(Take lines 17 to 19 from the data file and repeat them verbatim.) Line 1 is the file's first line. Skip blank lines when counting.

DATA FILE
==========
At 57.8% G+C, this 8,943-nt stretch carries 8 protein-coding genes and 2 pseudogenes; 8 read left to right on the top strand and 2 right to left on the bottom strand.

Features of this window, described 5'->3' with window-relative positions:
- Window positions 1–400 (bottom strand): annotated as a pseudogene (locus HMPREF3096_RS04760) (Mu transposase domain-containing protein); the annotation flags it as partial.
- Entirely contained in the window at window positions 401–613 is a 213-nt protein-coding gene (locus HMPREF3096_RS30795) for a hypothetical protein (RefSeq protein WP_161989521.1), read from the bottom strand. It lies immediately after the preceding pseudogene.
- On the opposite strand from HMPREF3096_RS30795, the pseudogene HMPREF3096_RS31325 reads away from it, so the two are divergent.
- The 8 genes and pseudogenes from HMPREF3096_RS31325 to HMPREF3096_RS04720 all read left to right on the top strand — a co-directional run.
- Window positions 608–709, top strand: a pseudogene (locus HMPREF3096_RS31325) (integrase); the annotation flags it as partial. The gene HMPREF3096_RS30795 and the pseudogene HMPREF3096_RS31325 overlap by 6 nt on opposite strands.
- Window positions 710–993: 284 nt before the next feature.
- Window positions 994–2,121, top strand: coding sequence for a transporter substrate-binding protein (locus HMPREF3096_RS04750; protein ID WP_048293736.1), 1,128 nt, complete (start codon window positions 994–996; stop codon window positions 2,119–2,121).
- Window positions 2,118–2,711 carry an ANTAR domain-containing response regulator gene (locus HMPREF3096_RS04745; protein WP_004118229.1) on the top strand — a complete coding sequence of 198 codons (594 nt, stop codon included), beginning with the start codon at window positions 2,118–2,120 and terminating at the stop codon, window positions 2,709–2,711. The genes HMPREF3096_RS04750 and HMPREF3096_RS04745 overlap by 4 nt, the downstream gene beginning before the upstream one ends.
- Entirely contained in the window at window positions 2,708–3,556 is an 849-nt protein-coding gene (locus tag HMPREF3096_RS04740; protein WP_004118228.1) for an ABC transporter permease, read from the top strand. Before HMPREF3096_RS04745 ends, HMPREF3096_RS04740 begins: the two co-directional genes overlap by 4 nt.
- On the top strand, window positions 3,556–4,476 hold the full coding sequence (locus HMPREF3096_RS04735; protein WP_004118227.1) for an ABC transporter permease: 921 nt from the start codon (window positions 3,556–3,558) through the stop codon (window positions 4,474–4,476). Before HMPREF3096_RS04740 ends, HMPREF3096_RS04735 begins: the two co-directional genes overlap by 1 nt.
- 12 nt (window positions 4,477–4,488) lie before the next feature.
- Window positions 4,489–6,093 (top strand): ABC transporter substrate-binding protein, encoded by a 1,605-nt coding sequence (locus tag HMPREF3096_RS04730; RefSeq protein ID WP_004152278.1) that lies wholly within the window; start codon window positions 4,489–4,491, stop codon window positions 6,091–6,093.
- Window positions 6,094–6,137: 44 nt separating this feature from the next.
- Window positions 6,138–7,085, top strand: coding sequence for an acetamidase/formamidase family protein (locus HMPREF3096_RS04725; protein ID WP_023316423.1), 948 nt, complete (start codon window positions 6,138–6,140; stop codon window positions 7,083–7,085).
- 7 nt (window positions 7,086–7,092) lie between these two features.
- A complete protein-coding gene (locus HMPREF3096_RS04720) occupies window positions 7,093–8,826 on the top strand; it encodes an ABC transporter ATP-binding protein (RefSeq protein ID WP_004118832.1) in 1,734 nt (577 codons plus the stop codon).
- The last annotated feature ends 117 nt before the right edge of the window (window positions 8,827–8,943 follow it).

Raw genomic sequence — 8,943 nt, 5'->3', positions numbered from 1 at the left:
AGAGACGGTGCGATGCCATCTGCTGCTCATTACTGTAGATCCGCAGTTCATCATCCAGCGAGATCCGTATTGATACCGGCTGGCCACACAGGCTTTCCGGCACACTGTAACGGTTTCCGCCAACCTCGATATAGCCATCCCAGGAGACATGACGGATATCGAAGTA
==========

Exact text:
- 7 nt (window positions 7,086–7,092) lie between these two features.
- A complete protein-coding gene (locus HMPREF3096_RS04720) occupies window positions 7,093–8,826 on the top strand; it encodes an ABC transporter ATP-binding protein (RefSeq protein ID WP_004118832.1) in 1,734 nt (577 codons plus the stop codon).
- The last annotated feature ends 117 nt before the right edge of the window (window positions 8,827–8,943 follow it).